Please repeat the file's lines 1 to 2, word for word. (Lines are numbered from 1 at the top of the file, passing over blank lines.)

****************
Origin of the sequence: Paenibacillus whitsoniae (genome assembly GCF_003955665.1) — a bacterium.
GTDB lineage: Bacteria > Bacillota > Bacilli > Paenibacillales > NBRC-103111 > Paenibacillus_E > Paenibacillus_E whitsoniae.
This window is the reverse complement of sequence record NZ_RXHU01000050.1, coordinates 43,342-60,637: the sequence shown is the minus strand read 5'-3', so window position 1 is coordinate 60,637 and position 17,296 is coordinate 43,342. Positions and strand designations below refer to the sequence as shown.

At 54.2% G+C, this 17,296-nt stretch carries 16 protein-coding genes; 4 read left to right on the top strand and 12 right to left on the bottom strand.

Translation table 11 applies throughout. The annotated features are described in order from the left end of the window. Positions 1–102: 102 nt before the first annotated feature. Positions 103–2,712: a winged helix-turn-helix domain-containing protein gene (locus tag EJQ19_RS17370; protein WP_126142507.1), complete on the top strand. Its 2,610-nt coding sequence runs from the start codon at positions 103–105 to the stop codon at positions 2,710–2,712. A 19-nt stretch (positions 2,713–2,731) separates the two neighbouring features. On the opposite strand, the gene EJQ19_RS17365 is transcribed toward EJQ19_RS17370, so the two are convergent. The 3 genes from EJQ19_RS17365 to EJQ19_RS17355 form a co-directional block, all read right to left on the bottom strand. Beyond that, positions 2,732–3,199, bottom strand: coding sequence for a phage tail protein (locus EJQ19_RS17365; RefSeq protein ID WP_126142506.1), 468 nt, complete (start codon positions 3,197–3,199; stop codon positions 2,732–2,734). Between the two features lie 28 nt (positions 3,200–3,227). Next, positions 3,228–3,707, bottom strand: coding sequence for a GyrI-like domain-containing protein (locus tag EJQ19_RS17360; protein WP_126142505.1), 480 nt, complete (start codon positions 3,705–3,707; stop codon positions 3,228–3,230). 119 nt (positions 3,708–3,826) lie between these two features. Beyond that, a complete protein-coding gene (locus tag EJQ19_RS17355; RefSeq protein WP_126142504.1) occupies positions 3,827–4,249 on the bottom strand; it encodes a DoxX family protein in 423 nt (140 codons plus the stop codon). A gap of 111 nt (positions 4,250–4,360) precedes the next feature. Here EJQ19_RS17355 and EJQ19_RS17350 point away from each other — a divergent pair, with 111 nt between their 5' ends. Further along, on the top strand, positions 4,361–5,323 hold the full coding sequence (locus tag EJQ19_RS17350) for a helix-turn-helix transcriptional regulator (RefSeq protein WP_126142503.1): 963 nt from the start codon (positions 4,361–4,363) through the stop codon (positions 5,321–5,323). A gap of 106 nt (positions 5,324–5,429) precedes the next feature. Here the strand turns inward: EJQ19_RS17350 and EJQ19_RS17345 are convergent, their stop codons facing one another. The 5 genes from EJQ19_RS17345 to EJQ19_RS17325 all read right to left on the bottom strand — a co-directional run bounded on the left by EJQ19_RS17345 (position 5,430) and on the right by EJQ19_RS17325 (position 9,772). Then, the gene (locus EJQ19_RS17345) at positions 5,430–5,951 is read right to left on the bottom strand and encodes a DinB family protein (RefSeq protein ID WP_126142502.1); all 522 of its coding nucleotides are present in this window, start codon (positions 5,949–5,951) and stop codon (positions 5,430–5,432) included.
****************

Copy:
Origin of the sequence: Paenibacillus whitsoniae (genome assembly GCF_003955665.1) — a bacterium.
GTDB lineage: Bacteria > Bacillota > Bacilli > Paenibacillales > NBRC-103111 > Paenibacillus_E > Paenibacillus_E whitsoniae.